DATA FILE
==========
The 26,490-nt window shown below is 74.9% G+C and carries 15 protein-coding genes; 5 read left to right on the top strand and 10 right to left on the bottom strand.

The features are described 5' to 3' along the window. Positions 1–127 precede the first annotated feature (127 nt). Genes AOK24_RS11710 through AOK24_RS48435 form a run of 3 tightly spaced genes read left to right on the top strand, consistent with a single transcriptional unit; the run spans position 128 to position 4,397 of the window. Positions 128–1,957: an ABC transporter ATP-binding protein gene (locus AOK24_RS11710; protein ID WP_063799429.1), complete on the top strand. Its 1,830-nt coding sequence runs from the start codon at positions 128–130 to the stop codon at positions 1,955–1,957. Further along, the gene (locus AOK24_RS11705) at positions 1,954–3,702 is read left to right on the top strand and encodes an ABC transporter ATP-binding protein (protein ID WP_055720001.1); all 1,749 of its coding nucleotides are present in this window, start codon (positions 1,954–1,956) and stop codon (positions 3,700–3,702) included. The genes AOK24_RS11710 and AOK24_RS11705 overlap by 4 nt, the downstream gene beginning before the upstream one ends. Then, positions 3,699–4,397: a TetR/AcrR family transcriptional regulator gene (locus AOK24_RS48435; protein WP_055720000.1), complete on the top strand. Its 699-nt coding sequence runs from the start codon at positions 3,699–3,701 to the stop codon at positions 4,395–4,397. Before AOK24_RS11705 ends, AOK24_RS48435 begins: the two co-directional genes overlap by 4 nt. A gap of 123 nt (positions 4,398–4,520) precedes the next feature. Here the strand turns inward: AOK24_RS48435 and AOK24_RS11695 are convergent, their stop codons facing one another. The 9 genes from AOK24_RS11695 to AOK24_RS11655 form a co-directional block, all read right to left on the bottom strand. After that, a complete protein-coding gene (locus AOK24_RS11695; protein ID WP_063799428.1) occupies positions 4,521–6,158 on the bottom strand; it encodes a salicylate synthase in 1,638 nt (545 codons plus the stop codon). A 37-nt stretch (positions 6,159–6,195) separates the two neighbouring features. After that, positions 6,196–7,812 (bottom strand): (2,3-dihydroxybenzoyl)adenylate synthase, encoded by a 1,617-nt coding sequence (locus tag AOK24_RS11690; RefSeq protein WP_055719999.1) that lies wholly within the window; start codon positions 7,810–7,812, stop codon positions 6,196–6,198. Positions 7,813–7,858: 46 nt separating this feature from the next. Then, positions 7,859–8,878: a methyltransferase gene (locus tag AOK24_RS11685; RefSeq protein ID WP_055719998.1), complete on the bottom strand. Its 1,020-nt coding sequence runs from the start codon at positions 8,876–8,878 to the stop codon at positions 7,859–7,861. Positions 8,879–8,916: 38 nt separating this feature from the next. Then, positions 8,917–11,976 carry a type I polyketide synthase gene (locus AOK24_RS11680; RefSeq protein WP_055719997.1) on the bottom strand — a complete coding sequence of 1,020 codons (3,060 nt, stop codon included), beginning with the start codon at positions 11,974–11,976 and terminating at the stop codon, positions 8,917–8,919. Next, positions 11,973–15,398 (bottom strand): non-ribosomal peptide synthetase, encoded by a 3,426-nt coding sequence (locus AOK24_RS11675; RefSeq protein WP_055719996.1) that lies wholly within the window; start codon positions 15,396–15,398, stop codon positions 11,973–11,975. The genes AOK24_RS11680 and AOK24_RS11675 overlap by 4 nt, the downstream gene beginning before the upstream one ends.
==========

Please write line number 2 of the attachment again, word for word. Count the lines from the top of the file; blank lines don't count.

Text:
The features are described 5' to 3' along the window. Positions 1–127 precede the first annotated feature (127 nt). Genes AOK24_RS11710 through AOK24_RS48435 form a run of 3 tightly spaced genes read left to right on the top strand, consistent with a single transcriptional unit; the run spans position 128 to position 4,397 of the window. Positions 128–1,957: an ABC transporter ATP-binding protein gene (locus AOK24_RS11710; protein ID WP_063799429.1), complete on the top strand. Its 1,830-nt coding sequence runs from the start codon at positions 128–130 to the stop codon at positions 1,955–1,957. Further along, the gene (locus AOK24_RS11705) at positions 1,954–3,702 is read left to right on the top strand and encodes an ABC transporter ATP-binding protein (protein ID WP_055720001.1); all 1,749 of its coding nucleotides are present in this window, start codon (positions 1,954–1,956) and stop codon (positions 3,700–3,702) included. The genes AOK24_RS11710 and AOK24_RS11705 overlap by 4 nt, the downstream gene beginning before the upstream one ends. Then, positions 3,699–4,397: a TetR/AcrR family transcriptional regulator gene (locus AOK24_RS48435; protein WP_055720000.1), complete on the top strand. Its 699-nt coding sequence runs from the start codon at positions 3,699–3,701 to the stop codon at positions 4,395–4,397. Before AOK24_RS11705 ends, AOK24_RS48435 begins: the two co-directional genes overlap by 4 nt. A gap of 123 nt (positions 4,398–4,520) precedes the next feature. Here the strand turns inward: AOK24_RS48435 and AOK24_RS11695 are convergent, their stop codons facing one another. The 9 genes from AOK24_RS11695 to AOK24_RS11655 form a co-directional block, all read right to left on the bottom strand. After that, a complete protein-coding gene (locus AOK24_RS11695; protein ID WP_063799428.1) occupies positions 4,521–6,158 on the bottom strand; it encodes a salicylate synthase in 1,638 nt (545 codons plus the stop codon). A 37-nt stretch (positions 6,159–6,195) separates the two neighbouring features. After that, positions 6,196–7,812 (bottom strand): (2,3-dihydroxybenzoyl)adenylate synthase, encoded by a 1,617-nt coding sequence (locus tag AOK24_RS11690; RefSeq protein WP_055719999.1) that lies wholly within the window; start codon positions 7,810–7,812, stop codon positions 6,196–6,198. Positions 7,813–7,858: 46 nt separating this feature from the next. Then, positions 7,859–8,878: a methyltransferase gene (locus tag AOK24_RS11685; RefSeq protein ID WP_055719998.1), complete on the bottom strand. Its 1,020-nt coding sequence runs from the start codon at positions 8,876–8,878 to the stop codon at positions 7,859–7,861. Positions 8,879–8,916: 38 nt separating this feature from the next. Then, positions 8,917–11,976 carry a type I polyketide synthase gene (locus AOK24_RS11680; RefSeq protein WP_055719997.1) on the bottom strand — a complete coding sequence of 1,020 codons (3,060 nt, stop codon included), beginning with the start codon at positions 11,974–11,976 and terminating at the stop codon, positions 8,917–8,919. Next, positions 11,973–15,398 (bottom strand): non-ribosomal peptide synthetase, encoded by a 3,426-nt coding sequence (locus AOK24_RS11675; RefSeq protein WP_055719996.1) that lies wholly within the window; start codon positions 15,396–15,398, stop codon positions 11,973–11,975. The genes AOK24_RS11680 and AOK24_RS11675 overlap by 4 nt, the downstream gene beginning before the upstream one ends.